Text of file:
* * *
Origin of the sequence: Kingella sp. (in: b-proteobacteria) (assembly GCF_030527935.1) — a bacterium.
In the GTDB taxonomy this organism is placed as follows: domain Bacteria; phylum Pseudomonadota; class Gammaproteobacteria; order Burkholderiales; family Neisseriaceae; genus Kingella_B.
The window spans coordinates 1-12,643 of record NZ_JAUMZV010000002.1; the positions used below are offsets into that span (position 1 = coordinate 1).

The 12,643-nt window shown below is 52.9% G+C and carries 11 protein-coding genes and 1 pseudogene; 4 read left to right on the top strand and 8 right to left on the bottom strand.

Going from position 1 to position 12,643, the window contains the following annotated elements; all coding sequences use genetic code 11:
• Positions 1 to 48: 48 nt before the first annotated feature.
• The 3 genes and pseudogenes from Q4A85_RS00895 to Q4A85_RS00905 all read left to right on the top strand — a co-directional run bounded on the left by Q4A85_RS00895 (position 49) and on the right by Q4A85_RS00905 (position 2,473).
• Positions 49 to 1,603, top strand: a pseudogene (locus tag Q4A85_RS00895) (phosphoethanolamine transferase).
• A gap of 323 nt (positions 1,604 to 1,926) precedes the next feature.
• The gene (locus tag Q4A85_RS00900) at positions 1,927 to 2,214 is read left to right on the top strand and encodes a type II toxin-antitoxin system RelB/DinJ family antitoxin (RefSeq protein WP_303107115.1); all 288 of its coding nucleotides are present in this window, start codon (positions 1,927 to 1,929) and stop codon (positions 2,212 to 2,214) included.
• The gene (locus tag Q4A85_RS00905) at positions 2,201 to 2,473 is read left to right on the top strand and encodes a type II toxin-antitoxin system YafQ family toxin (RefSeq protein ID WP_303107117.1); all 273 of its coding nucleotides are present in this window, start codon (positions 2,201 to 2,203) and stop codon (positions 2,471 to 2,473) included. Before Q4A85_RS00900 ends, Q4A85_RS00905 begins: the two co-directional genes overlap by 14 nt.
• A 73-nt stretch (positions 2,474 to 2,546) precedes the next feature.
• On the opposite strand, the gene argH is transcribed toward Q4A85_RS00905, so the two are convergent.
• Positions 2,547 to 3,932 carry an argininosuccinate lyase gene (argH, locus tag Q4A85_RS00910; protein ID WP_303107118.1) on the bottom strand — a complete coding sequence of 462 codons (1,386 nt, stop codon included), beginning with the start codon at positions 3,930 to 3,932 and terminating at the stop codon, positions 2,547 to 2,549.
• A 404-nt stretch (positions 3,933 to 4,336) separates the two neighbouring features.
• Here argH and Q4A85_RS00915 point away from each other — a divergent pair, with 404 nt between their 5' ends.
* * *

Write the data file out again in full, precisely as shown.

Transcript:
Origin of the sequence: Kingella sp. (in: b-proteobacteria) (assembly GCF_030527935.1) — a bacterium.
In the GTDB taxonomy this organism is placed as follows: domain Bacteria; phylum Pseudomonadota; class Gammaproteobacteria; order Burkholderiales; family Neisseriaceae; genus Kingella_B.
The window spans coordinates 1-12,643 of record NZ_JAUMZV010000002.1; the positions used below are offsets into that span (position 1 = coordinate 1).

The 12,643-nt window shown below is 52.9% G+C and carries 11 protein-coding genes and 1 pseudogene; 4 read left to right on the top strand and 8 right to left on the bottom strand.

Going from position 1 to position 12,643, the window contains the following annotated elements; all coding sequences use genetic code 11:
• Positions 1 to 48: 48 nt before the first annotated feature.
• The 3 genes and pseudogenes from Q4A85_RS00895 to Q4A85_RS00905 all read left to right on the top strand — a co-directional run bounded on the left by Q4A85_RS00895 (position 49) and on the right by Q4A85_RS00905 (position 2,473).
• Positions 49 to 1,603, top strand: a pseudogene (locus tag Q4A85_RS00895) (phosphoethanolamine transferase).
• A gap of 323 nt (positions 1,604 to 1,926) precedes the next feature.
• The gene (locus tag Q4A85_RS00900) at positions 1,927 to 2,214 is read left to right on the top strand and encodes a type II toxin-antitoxin system RelB/DinJ family antitoxin (RefSeq protein WP_303107115.1); all 288 of its coding nucleotides are present in this window, start codon (positions 1,927 to 1,929) and stop codon (positions 2,212 to 2,214) included.
• The gene (locus tag Q4A85_RS00905) at positions 2,201 to 2,473 is read left to right on the top strand and encodes a type II toxin-antitoxin system YafQ family toxin (RefSeq protein ID WP_303107117.1); all 273 of its coding nucleotides are present in this window, start codon (positions 2,201 to 2,203) and stop codon (positions 2,471 to 2,473) included. Before Q4A85_RS00900 ends, Q4A85_RS00905 begins: the two co-directional genes overlap by 14 nt.
• A 73-nt stretch (positions 2,474 to 2,546) precedes the next feature.
• On the opposite strand, the gene argH is transcribed toward Q4A85_RS00905, so the two are convergent.
• Positions 2,547 to 3,932 carry an argininosuccinate lyase gene (argH, locus tag Q4A85_RS00910; protein ID WP_303107118.1) on the bottom strand — a complete coding sequence of 462 codons (1,386 nt, stop codon included), beginning with the start codon at positions 3,930 to 3,932 and terminating at the stop codon, positions 2,547 to 2,549.
• A 404-nt stretch (positions 3,933 to 4,336) separates the two neighbouring features.
• Here argH and Q4A85_RS00915 point away from each other — a divergent pair, with 404 nt between their 5' ends.